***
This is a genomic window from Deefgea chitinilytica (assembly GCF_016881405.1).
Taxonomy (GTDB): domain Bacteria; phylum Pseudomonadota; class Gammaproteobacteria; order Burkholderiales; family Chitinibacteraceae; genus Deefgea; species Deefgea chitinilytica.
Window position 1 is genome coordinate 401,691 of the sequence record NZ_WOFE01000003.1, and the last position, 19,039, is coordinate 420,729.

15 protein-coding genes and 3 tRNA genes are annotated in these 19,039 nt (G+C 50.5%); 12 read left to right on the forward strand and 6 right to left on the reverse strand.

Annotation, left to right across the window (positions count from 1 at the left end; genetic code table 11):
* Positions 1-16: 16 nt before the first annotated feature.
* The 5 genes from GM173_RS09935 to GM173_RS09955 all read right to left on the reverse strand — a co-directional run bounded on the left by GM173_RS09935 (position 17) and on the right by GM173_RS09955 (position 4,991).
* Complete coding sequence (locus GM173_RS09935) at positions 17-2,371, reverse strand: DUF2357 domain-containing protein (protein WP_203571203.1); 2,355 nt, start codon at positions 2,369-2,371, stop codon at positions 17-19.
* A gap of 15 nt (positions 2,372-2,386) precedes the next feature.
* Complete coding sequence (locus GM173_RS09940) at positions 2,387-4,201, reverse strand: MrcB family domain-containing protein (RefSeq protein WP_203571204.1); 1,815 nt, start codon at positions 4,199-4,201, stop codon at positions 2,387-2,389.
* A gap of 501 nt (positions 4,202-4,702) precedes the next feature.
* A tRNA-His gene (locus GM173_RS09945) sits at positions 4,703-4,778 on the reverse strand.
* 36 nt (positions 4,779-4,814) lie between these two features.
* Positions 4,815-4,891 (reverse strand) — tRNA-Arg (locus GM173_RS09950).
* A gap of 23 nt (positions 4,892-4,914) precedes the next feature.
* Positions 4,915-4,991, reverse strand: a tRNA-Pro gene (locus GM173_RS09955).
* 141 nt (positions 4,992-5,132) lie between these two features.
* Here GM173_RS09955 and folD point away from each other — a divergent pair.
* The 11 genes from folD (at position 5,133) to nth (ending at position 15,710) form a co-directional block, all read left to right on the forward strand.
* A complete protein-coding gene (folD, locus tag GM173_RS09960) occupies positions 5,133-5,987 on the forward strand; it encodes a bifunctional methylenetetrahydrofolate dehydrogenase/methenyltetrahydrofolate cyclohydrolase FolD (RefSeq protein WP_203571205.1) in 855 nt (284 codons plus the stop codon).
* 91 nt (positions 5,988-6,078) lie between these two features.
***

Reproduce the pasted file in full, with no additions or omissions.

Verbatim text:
This is a genomic window from Deefgea chitinilytica (assembly GCF_016881405.1).
Taxonomy (GTDB): domain Bacteria; phylum Pseudomonadota; class Gammaproteobacteria; order Burkholderiales; family Chitinibacteraceae; genus Deefgea; species Deefgea chitinilytica.
Window position 1 is genome coordinate 401,691 of the sequence record NZ_WOFE01000003.1, and the last position, 19,039, is coordinate 420,729.

15 protein-coding genes and 3 tRNA genes are annotated in these 19,039 nt (G+C 50.5%); 12 read left to right on the forward strand and 6 right to left on the reverse strand.

Annotation, left to right across the window (positions count from 1 at the left end; genetic code table 11):
* Positions 1-16: 16 nt before the first annotated feature.
* The 5 genes from GM173_RS09935 to GM173_RS09955 all read right to left on the reverse strand — a co-directional run bounded on the left by GM173_RS09935 (position 17) and on the right by GM173_RS09955 (position 4,991).
* Complete coding sequence (locus GM173_RS09935) at positions 17-2,371, reverse strand: DUF2357 domain-containing protein (protein WP_203571203.1); 2,355 nt, start codon at positions 2,369-2,371, stop codon at positions 17-19.
* A gap of 15 nt (positions 2,372-2,386) precedes the next feature.
* Complete coding sequence (locus GM173_RS09940) at positions 2,387-4,201, reverse strand: MrcB family domain-containing protein (RefSeq protein WP_203571204.1); 1,815 nt, start codon at positions 4,199-4,201, stop codon at positions 2,387-2,389.
* A gap of 501 nt (positions 4,202-4,702) precedes the next feature.
* A tRNA-His gene (locus GM173_RS09945) sits at positions 4,703-4,778 on the reverse strand.
* 36 nt (positions 4,779-4,814) lie between these two features.
* Positions 4,815-4,891 (reverse strand) — tRNA-Arg (locus GM173_RS09950).
* A gap of 23 nt (positions 4,892-4,914) precedes the next feature.
* Positions 4,915-4,991, reverse strand: a tRNA-Pro gene (locus GM173_RS09955).
* 141 nt (positions 4,992-5,132) lie between these two features.
* Here GM173_RS09955 and folD point away from each other — a divergent pair.
* The 11 genes from folD (at position 5,133) to nth (ending at position 15,710) form a co-directional block, all read left to right on the forward strand.
* A complete protein-coding gene (folD, locus tag GM173_RS09960) occupies positions 5,133-5,987 on the forward strand; it encodes a bifunctional methylenetetrahydrofolate dehydrogenase/methenyltetrahydrofolate cyclohydrolase FolD (RefSeq protein WP_203571205.1) in 855 nt (284 codons plus the stop codon).
* 91 nt (positions 5,988-6,078) lie between these two features.